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Replies: 3 - Pages: [1] - Last reply: 2021-11-30 13:42:58 - By: Bill Connors
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Todd
(Member)

Posts: 1
Registered:
2021-04-26 23:55:27

My father had a severe stroke in 1998. He has partial paralysis and aphasia. He went through several tries at speech therapy with no significant improvement, I attempted to work with him the last time and so I can attest to this directly. He lives on his own and takes care of himself and most home chores, however he needs us to do all of the bill paying, shopping, etc. We communicate through pointing and experienced guessing. My question is simply, is there something we should be doing for him that we are not? He gave up trying to talk long ago, because the same words come out all the time, usually “shit” or “no”. Have there been any advances in therapy that I should check on? Therapy really did not help at all and eventually he became quite discouraged even though I tried to stay upbeat.

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carole pomilio
(Member)

Posts: 47
Registered:
2021-04-26 00:03:56

Dear Todd,
I am sorry for your frustration. I do understand how difficult it is to have someone in your family who is unable to communicate. However it does seem that you have made it possible for your father to live somewhat independently and that is wonderful. The answer to your question is not a simple one. However I will give you some ideas. First of all, I worked with people who had aphasia and they continued to progress many years after their stroke. Although the progress does tend to slow down over time, gains are still possible. An important piece of information to think about is this: if you don’t use it you will lose it. To answer your question, research continues everyday into new advances in the area of stroke rehabilitation. There are advances in pharmacological treatments, massed practice techniques (constraint induced therapy), use of the computer for intervention as well as compensation and alternative strategies such as writing, drawing or using a picture/symbol system of communication. The first idea that you should try is to check into a local stroke/aphasia support group. It is unbelievable how a true group of peers can stimulate communication. Next, ask your physician to recommend a new evaluation with a speech pathologist to see if any of the new advances would benefit your father’s communication. A speech pathologist might also be able to recommend computer systems or compensation strategies which could enhance your father’s abilities. And finally, although I know you have tried assisting your father before maybe you should try again. Some times, people with aphasia are not ready to make gains when the treatment is initially attempted. Maybe now is a better time. You could also ask a close family member (grandchild or close friend) to work with your father instead of taking this on yourself. I hope this helps. If you need any other information please write back.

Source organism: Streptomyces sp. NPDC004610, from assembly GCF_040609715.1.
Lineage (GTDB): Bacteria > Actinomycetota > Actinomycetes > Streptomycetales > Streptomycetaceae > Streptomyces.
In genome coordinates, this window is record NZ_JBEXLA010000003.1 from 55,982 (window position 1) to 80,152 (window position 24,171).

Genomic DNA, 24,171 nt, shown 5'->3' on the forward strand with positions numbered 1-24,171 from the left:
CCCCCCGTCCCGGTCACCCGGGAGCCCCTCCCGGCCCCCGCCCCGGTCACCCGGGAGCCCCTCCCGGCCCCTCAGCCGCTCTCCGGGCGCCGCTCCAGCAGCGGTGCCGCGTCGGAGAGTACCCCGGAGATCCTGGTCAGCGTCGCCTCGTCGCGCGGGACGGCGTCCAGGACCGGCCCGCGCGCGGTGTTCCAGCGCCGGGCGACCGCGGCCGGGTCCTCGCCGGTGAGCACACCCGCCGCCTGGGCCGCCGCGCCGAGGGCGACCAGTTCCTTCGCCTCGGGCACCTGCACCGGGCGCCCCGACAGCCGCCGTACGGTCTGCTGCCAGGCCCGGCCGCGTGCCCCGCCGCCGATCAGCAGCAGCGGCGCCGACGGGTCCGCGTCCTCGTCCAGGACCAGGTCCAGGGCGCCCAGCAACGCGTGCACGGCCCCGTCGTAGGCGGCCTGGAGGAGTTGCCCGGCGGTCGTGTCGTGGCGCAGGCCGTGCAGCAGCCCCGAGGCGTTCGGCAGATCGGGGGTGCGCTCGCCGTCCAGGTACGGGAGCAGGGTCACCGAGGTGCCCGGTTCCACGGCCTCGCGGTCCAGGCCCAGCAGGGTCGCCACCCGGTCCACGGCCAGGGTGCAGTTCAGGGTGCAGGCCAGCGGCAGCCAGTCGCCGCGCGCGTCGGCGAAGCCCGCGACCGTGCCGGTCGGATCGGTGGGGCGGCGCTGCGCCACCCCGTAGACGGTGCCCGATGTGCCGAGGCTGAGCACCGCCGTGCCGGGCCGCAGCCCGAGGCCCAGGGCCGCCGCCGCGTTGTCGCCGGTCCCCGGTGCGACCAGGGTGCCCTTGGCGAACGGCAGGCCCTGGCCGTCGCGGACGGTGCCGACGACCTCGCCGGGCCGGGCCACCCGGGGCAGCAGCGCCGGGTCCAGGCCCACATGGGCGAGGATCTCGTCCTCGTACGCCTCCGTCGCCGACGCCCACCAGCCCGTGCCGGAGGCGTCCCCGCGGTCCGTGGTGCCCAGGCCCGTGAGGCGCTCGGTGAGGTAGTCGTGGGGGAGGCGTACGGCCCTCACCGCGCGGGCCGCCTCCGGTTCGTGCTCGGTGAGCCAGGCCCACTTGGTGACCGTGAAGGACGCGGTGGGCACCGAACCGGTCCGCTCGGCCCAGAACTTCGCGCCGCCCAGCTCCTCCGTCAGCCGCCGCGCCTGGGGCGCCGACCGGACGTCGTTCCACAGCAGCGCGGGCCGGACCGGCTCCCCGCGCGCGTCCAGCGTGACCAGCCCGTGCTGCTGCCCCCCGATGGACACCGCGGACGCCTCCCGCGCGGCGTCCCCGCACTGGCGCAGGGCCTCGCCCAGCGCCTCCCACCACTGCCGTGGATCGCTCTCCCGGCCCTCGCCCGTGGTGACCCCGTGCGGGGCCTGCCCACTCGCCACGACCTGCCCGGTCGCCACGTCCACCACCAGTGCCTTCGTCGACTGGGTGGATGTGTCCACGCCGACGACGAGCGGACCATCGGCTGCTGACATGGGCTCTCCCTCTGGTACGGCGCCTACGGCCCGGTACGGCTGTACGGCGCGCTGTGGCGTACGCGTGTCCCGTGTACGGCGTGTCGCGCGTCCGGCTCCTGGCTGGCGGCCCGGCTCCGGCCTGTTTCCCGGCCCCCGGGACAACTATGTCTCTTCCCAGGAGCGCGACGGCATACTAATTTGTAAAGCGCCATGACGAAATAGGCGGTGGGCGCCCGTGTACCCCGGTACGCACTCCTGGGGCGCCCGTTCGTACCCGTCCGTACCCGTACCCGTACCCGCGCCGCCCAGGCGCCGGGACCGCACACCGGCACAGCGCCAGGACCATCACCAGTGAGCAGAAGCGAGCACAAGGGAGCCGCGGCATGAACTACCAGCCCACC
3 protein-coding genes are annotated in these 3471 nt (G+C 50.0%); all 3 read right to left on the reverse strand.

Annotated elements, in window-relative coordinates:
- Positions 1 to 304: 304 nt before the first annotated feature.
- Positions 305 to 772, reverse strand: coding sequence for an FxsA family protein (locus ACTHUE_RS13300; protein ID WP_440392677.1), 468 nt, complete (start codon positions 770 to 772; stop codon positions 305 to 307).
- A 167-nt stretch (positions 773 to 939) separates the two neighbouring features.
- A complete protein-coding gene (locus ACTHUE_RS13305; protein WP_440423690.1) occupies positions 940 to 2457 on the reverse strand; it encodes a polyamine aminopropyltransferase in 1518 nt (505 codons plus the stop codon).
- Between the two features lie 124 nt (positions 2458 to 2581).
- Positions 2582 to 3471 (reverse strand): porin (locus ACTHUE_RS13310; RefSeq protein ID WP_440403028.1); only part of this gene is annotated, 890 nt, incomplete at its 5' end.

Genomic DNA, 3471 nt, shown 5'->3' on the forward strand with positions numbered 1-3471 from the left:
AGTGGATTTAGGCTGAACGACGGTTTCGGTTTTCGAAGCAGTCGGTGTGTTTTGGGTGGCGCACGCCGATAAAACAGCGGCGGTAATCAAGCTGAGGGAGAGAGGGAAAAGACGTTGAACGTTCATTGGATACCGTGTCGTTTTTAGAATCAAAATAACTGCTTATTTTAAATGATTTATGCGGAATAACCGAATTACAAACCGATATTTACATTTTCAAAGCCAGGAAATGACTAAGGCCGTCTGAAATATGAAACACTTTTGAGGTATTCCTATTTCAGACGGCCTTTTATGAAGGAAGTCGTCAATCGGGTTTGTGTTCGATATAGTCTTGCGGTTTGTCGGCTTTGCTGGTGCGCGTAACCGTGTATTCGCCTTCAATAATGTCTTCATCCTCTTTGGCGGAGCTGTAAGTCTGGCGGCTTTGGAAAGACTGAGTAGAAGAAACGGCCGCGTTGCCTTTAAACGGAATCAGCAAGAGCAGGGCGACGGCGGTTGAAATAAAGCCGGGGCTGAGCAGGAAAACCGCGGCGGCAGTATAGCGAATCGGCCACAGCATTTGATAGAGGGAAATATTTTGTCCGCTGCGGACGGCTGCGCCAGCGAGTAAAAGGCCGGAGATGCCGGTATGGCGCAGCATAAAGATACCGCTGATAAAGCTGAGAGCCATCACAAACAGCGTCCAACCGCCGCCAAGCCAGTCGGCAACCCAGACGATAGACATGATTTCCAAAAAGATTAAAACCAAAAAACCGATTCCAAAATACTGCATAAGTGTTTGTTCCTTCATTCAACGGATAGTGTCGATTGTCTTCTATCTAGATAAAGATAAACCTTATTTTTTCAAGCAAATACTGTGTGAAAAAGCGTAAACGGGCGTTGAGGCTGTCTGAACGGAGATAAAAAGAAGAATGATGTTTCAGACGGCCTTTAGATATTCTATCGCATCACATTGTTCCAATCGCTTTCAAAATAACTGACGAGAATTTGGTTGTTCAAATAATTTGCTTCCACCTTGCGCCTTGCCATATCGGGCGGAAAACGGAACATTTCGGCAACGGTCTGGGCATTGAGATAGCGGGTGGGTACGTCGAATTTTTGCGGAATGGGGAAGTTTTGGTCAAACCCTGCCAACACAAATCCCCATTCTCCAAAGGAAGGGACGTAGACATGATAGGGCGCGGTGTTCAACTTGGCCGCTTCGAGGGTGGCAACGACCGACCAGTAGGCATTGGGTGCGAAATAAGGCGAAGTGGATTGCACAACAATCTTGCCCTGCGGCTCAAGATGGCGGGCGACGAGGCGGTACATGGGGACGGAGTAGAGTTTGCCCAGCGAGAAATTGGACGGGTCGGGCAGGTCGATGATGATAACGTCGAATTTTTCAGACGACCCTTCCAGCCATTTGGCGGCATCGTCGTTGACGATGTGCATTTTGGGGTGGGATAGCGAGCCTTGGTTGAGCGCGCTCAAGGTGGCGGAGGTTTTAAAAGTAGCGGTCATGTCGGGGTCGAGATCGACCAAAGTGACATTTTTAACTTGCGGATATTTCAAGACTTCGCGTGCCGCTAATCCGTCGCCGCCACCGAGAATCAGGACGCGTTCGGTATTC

Carole Pomilio

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Bill Connors
(Member)

Posts: 4
Registered:
2021-04-26 00:03:56

I am so sorry to hear about your dad’s long bout with aphasia. While 9 years is a long time and recovery is easier said than done as I mentioned in another response. Actually my advice is quite similar to that response. I definitely have seen patients improve after long periods of time but this requires an excellent treatment program that uses a clear picture of his communication impairment to build a program exclusively for him. The fact is that aphasia is different for everyone. An important key to re-motivating him is to find ways for his to communicate even with small gains that he sees as significant. While this seems obvious and perhaps impossible to attain, it has been done. Often, the beginnings involve pragmatics [ PACE therapy ] which is very different from traditional didactic aphasia therapy. It focuses on taking turns, exchanging new information, using various modalities [ gestures, writing, drawing, etc ] . A key is to find in effective perhaps creative ways a modality of communication that allows for his attention as well as clarification, expansion and/or verification. Always, we persist also on attempts to establish speech output. Often in cases such as you describe, apraxia of speech and/or oral movements needs to be addressed. I have found that way too often apraxia has not been addressed effectively. I would be pleased to discuss this further with you if you would like. In any case, I wish you the best of luck.

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